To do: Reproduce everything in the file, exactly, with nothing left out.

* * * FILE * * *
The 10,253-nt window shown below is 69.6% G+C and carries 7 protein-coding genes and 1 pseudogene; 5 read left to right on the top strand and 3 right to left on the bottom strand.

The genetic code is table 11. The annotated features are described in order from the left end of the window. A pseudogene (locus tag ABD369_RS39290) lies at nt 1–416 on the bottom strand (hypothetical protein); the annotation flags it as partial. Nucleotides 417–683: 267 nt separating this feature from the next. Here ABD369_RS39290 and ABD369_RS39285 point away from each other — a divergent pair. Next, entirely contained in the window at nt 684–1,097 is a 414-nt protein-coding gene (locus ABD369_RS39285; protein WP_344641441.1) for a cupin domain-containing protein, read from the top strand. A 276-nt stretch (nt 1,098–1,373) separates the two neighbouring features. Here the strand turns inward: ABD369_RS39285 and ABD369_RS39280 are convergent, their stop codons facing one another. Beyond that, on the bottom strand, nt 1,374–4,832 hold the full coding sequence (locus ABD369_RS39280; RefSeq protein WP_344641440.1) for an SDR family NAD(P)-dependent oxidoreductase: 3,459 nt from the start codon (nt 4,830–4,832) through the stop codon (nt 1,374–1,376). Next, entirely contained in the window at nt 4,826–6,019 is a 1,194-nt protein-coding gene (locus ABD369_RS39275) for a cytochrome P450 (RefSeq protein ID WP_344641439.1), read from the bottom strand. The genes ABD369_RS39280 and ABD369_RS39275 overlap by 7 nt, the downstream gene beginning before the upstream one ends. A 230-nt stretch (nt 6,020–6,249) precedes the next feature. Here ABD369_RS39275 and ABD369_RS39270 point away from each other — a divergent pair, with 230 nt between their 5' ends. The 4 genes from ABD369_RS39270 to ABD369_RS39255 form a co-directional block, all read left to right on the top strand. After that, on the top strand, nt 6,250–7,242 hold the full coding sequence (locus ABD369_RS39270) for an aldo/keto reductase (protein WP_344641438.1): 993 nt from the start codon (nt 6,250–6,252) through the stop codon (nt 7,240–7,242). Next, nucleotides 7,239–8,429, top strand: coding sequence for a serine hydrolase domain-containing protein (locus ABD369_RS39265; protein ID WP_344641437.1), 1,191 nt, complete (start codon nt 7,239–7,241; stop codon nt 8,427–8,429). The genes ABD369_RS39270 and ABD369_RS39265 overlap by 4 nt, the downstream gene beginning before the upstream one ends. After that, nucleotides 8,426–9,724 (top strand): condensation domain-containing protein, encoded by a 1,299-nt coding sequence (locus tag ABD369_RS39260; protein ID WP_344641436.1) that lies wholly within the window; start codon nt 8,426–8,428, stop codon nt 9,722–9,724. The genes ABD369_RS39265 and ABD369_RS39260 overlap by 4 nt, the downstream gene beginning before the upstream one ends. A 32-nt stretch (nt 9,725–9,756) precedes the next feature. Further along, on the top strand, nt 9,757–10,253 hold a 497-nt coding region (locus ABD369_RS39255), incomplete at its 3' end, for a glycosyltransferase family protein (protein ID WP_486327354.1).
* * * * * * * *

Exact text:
The 10,253-nt window shown below is 69.6% G+C and carries 7 protein-coding genes and 1 pseudogene; 5 read left to right on the top strand and 3 right to left on the bottom strand.

The genetic code is table 11. The annotated features are described in order from the left end of the window. A pseudogene (locus tag ABD369_RS39290) lies at nt 1–416 on the bottom strand (hypothetical protein); the annotation flags it as partial. Nucleotides 417–683: 267 nt separating this feature from the next. Here ABD369_RS39290 and ABD369_RS39285 point away from each other — a divergent pair. Next, entirely contained in the window at nt 684–1,097 is a 414-nt protein-coding gene (locus ABD369_RS39285; protein WP_344641441.1) for a cupin domain-containing protein, read from the top strand. A 276-nt stretch (nt 1,098–1,373) separates the two neighbouring features. Here the strand turns inward: ABD369_RS39285 and ABD369_RS39280 are convergent, their stop codons facing one another. Beyond that, on the bottom strand, nt 1,374–4,832 hold the full coding sequence (locus ABD369_RS39280; RefSeq protein WP_344641440.1) for an SDR family NAD(P)-dependent oxidoreductase: 3,459 nt from the start codon (nt 4,830–4,832) through the stop codon (nt 1,374–1,376). Next, entirely contained in the window at nt 4,826–6,019 is a 1,194-nt protein-coding gene (locus ABD369_RS39275) for a cytochrome P450 (RefSeq protein ID WP_344641439.1), read from the bottom strand. The genes ABD369_RS39280 and ABD369_RS39275 overlap by 7 nt, the downstream gene beginning before the upstream one ends. A 230-nt stretch (nt 6,020–6,249) precedes the next feature. Here ABD369_RS39275 and ABD369_RS39270 point away from each other — a divergent pair, with 230 nt between their 5' ends. The 4 genes from ABD369_RS39270 to ABD369_RS39255 form a co-directional block, all read left to right on the top strand. After that, on the top strand, nt 6,250–7,242 hold the full coding sequence (locus ABD369_RS39270) for an aldo/keto reductase (protein WP_344641438.1): 993 nt from the start codon (nt 6,250–6,252) through the stop codon (nt 7,240–7,242). Next, nucleotides 7,239–8,429, top strand: coding sequence for a serine hydrolase domain-containing protein (locus ABD369_RS39265; protein ID WP_344641437.1), 1,191 nt, complete (start codon nt 7,239–7,241; stop codon nt 8,427–8,429). The genes ABD369_RS39270 and ABD369_RS39265 overlap by 4 nt, the downstream gene beginning before the upstream one ends. After that, nucleotides 8,426–9,724 (top strand): condensation domain-containing protein, encoded by a 1,299-nt coding sequence (locus tag ABD369_RS39260; protein ID WP_344641436.1) that lies wholly within the window; start codon nt 8,426–8,428, stop codon nt 9,722–9,724. The genes ABD369_RS39265 and ABD369_RS39260 overlap by 4 nt, the downstream gene beginning before the upstream one ends. A 32-nt stretch (nt 9,725–9,756) precedes the next feature. Further along, on the top strand, nt 9,757–10,253 hold a 497-nt coding region (locus ABD369_RS39255), incomplete at its 3' end, for a glycosyltransferase family protein (protein ID WP_486327354.1).